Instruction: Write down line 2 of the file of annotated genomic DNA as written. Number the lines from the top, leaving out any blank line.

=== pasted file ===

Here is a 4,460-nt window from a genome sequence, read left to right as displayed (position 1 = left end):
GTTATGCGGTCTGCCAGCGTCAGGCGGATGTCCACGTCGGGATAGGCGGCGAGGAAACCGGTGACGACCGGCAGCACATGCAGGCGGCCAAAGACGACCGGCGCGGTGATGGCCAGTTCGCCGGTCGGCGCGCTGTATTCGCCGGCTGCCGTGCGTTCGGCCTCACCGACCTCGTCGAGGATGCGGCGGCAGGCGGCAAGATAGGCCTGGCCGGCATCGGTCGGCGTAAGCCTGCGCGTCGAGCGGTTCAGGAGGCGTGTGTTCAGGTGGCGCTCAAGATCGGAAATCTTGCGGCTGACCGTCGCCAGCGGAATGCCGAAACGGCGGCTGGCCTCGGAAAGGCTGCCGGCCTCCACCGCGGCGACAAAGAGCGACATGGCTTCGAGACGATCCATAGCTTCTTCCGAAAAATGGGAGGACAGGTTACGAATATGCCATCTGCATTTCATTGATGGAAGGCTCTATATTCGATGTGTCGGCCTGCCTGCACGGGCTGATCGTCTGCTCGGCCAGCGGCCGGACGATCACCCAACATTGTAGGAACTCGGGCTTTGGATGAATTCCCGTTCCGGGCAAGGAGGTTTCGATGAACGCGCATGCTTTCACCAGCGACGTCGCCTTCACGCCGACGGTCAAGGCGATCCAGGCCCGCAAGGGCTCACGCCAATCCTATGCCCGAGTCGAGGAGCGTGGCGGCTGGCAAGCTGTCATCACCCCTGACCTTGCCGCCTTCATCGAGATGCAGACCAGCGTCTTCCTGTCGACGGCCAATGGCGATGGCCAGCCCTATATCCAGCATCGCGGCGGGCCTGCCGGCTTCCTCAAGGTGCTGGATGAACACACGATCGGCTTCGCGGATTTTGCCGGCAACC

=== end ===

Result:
GTTATGCGGTCTGCCAGCGTCAGGCGGATGTCCACGTCGGGATAGGCGGCGAGGAAACCGGTGACGACCGGCAGCACATGCAGGCGGCCAAAGACGACCGGCGCGGTGATGGCCAGTTCGCCGGTCGGCGCGCTGTATTCGCCGGCTGCCGTGCGTTCGGCCTCACCGACCTCGTCGAGGATGCGGCGGCAGGCGGCAAGATAGGCCTGGCCGGCATCGGTCGGCGTAAGCCTGCGCGTCGAGCGGTTCAGGAGGCGTGTGTTCAGGTGGCGCTCAAGATCGGAAATCTTGCGGCTGACCGTCGCCAGCGGAATGCCGAAACGGCGGCTGGCCTCGGAAAGGCTGCCGGCCTCCACCGCGGCGACAAAGAGCGACATGGCTTCGAGACGATCCATAGCTTCTTCCGAAAAATGGGAGGACAGGTTACGAATATGCCATCTGCATTTCATTGATGGAAGGCTCTATATTCGATGTGTCGGCCTGCCTGCACGGGCTGATCGTCTGCTCGGCCAGCGGCCGGACGATCACCCAACATTGTAGGAACTCGGGCTTTGGATGAATTCCCGTTCCGGGCAAGGAGGTTTCGATGAACGCGCATGCTTTCACCAGCGACGTCGCCTTCACGCCGACGGTCAAGGCGATCCAGGCCCGCAAGGGCTCACGCCAATCCTATGCCCGAGTCGAGGAGCGTGGCGGCTGGCAAGCTGTCATCACCCCTGACCTTGCCGCCTTCATCGAGATGCAGACCAGCGTCTTCCTGTCGACGGCCAATGGCGATGGCCAGCCCTATATCCAGCATCGCGGCGGGCCTGCCGGCTTCCTCAAGGTGCTGGATGAACACACGATCGGCTTCGCGGATTTTGCCGGCAACC